Sometimes you’ll get caught with less than optimal foot placement, but the important thing is to remain calm, and go with the flow. Even if you’re slightly out of position, you can still make it through a section of trail.
How long will it take to get comfortable riding flats?
Practice makes progression. Don’t expect everything to click on the first ride. I rode clipless for the first seven years of my mountain biking career, and I’ve been on flats for the last four. What was originally a temporary break has turned into a permanent change, and I have never looked back. Give it a chance, focus on one concept at a time, and be patient with yourself. Winter riding is going to involve slower, shorter rides, so why not take the time to develop a new skillset? Even if you don’t make a permanent change, the lessons learned from riding flat pedals will help make you a stronger rider overall.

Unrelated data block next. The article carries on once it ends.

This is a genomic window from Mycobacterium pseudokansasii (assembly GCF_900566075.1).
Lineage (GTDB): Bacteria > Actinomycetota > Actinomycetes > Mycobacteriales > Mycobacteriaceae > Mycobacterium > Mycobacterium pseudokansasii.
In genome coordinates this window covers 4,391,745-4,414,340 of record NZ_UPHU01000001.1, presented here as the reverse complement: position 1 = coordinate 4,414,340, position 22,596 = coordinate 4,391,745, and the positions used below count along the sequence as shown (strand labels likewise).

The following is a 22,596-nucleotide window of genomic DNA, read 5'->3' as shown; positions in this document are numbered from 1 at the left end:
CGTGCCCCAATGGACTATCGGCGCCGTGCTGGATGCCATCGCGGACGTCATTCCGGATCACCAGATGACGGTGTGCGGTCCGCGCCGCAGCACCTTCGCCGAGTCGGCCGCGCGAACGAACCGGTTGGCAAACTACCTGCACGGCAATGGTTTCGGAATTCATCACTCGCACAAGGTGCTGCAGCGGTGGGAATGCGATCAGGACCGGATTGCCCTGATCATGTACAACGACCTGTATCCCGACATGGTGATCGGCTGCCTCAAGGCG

What are the pros and cons?
Everyone has an opinion when it comes to shoe and pedal choice. I asked several coaches and riders of various levels for their lists of pros and cons, and here’s what we came up with.
Flat pedal pros
- Flexibility on positioning/change position depending on what you’re doing (climbing vs descending)
- Easy to bail and start/stop on trail
- Develop a new way to be in tune with your bike
- Better for hike a bike and scrambling
- Pedals come in a variety of colors for a little extra pop of color on your bike (because who doesn’t like riding a pretty bike?)
- Not affected by heavy mud, snow, or sand
Flat pedal cons
- More attention to detail on foot placement, carelessness is punished
- Pedals and shins don’t mix well